Celebration turns to tragedy: Father describes moments before, after crash on Perkins

Celebration turns to tragedy: Father describes moments before, after crash on Perkins
Michael Easter (left) and Gabriel Ester (right) at their 5th grade graduation.
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Monday, May 20, 2013 - 6:51pm

It should have been a day of celebration; a family barbecue to celebrate the end of a school year. Instead, an 11-year-old boy is fighting for his life in a local hospital with his family by his side, including his twin brother.

“We were having a graduation party for the twins,” Frank Ester recalled. “Everything was finished and we were taking a little break. Michael went about a block away to go to his friend’s house to make sure he was coming to the party.”

Michael never made it home.

“We noticed that traffic was backing up and I realized something had happened,” Frank continued. “I walked towards it to see what happened and that’s when the kids ran up and said that Michael had been hit by a car.”

The crash happened as Michael tried to cross Perkins Road not too far from the Siegen intersection.

“He’s usually the most cautious of all my kids,” Frank said. “He has straight A’s and he’s in the gifted program at Woodlawn Elementary.”

The driver who hit Michael was not charged and they did stop to help the young boy.

“The couple in the truck was distraught,” Frank said. “I planned on talking to them to calm them down and let them know that we don’t put any blame on them.”

Although Frank doesn’t blame the couple for the crash, he feels that the area is too dangerous for pedestrians.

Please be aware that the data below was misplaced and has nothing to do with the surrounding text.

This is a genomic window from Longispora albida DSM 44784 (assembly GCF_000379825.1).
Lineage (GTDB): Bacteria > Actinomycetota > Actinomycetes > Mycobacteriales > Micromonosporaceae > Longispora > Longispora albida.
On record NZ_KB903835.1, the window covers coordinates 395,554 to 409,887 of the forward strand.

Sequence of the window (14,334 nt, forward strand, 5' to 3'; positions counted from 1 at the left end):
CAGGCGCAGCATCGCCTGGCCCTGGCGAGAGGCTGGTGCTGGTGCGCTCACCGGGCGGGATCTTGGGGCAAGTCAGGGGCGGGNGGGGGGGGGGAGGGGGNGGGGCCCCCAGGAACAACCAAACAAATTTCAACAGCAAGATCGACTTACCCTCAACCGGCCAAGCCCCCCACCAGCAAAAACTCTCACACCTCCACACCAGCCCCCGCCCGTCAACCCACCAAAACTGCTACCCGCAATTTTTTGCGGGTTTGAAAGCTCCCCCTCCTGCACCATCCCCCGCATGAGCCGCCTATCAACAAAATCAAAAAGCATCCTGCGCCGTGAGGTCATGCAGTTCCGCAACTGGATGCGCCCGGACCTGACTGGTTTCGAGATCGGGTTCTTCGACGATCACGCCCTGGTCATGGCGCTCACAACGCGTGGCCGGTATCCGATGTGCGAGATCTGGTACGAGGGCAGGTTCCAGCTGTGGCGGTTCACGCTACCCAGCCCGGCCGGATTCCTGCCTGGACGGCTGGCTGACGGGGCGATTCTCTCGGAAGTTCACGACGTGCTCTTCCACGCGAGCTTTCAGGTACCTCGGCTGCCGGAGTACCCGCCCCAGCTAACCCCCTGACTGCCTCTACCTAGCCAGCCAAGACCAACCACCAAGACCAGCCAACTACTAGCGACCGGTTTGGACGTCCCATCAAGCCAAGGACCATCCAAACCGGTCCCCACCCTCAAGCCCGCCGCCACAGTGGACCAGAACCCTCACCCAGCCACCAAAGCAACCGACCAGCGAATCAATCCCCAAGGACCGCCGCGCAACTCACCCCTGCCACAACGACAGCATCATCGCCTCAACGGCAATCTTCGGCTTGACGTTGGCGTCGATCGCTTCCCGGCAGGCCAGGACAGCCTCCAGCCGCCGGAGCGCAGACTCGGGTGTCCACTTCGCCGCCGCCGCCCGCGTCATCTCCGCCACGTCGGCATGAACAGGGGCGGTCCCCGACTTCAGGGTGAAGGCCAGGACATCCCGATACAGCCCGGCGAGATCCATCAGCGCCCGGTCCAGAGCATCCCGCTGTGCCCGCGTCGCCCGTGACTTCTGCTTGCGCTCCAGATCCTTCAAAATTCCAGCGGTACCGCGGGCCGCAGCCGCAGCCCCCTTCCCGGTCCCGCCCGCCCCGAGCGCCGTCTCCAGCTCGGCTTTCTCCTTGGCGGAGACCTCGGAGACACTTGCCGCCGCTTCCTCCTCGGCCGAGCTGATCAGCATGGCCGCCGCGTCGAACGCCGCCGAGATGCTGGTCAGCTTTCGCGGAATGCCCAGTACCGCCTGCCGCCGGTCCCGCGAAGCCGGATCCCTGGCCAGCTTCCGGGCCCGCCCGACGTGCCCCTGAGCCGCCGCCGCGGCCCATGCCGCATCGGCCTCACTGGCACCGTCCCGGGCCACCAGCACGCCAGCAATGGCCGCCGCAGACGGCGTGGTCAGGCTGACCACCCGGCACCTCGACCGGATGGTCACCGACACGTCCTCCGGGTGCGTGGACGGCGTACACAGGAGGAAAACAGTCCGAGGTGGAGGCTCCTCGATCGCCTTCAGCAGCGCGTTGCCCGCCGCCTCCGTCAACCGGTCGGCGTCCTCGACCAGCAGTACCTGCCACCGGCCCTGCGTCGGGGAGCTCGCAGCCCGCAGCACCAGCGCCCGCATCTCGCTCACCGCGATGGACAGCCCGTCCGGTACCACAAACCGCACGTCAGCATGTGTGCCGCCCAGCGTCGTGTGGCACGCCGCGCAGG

“I’ve never voiced it out loud, but it’s an awful stretch of road,” he said. “It’s a pedestrian area, but people drive too fast.

“None of the streets line up to each other, so it’s not an easy fix,” he added. “You can’t just put a light up and fix it. Also, the speed limit changes a block away from our house. It goes from 55 to 45 inbound, so people haven’t even started to decelerate if you’re coming towards the town. And if you’re leaving, it only just starts to open up.”

Although Frank hopes that his son’s story might help inspire change, if not from the city, then from drivers in the area.

“They’ve been improving roads around town and the Green Light Project has been adding things like sidewalks. The roads out there are substandard,” Frank said in a soft and calm tone. “I would also like to it slowed down a little bit. We’ve had four accidents directly in front of our house in the past month. And that’s because people are trying to find a gap in the traffic to pull out. If people would go the speed limit, the gap would be a lot better.”

But the road is not Frank’s focus. Rather, he has not left his son’s side since the crash.

“We haven’t slept yet,” he said. “The hospital has treated us very well and there has just been an incredible amount of physical support from people.”

Michael is suffering from severe injuries and is not likely to be released any time soon.

“He has a broken neck and swelling to his brain. He has damage to his liver. He’s just in really bad shape.”

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